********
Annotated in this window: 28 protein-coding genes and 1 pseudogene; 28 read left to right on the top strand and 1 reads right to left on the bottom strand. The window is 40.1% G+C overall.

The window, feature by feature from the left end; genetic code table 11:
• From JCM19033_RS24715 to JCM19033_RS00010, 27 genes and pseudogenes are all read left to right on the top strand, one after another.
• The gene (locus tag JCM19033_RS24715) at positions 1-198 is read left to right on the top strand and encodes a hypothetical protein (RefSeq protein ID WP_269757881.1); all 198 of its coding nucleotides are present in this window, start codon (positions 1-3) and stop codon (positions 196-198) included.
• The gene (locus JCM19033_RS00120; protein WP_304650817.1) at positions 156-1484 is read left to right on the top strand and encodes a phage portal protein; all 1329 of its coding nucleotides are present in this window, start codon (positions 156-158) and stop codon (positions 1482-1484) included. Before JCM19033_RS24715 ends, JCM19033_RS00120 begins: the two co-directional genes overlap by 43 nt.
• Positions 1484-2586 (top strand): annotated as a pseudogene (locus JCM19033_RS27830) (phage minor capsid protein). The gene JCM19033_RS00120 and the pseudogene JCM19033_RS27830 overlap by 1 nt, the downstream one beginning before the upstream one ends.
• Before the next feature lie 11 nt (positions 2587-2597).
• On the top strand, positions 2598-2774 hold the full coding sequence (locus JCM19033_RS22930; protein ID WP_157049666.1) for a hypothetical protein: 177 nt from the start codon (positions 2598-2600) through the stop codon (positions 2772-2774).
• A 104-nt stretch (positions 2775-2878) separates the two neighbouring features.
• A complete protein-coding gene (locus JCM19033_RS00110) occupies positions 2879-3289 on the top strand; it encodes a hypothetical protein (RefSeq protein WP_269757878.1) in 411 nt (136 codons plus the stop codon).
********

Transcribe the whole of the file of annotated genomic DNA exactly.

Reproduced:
Annotated in this window: 28 protein-coding genes and 1 pseudogene; 28 read left to right on the top strand and 1 reads right to left on the bottom strand. The window is 40.1% G+C overall.

The window, feature by feature from the left end; genetic code table 11:
• From JCM19033_RS24715 to JCM19033_RS00010, 27 genes and pseudogenes are all read left to right on the top strand, one after another.
• The gene (locus tag JCM19033_RS24715) at positions 1-198 is read left to right on the top strand and encodes a hypothetical protein (RefSeq protein ID WP_269757881.1); all 198 of its coding nucleotides are present in this window, start codon (positions 1-3) and stop codon (positions 196-198) included.
• The gene (locus JCM19033_RS00120; protein WP_304650817.1) at positions 156-1484 is read left to right on the top strand and encodes a phage portal protein; all 1329 of its coding nucleotides are present in this window, start codon (positions 156-158) and stop codon (positions 1482-1484) included. Before JCM19033_RS24715 ends, JCM19033_RS00120 begins: the two co-directional genes overlap by 43 nt.
• Positions 1484-2586 (top strand): annotated as a pseudogene (locus JCM19033_RS27830) (phage minor capsid protein). The gene JCM19033_RS00120 and the pseudogene JCM19033_RS27830 overlap by 1 nt, the downstream one beginning before the upstream one ends.
• Before the next feature lie 11 nt (positions 2587-2597).
• On the top strand, positions 2598-2774 hold the full coding sequence (locus JCM19033_RS22930; protein ID WP_157049666.1) for a hypothetical protein: 177 nt from the start codon (positions 2598-2600) through the stop codon (positions 2772-2774).
• A 104-nt stretch (positions 2775-2878) separates the two neighbouring features.
• A complete protein-coding gene (locus JCM19033_RS00110) occupies positions 2879-3289 on the top strand; it encodes a hypothetical protein (RefSeq protein WP_269757878.1) in 411 nt (136 codons plus the stop codon).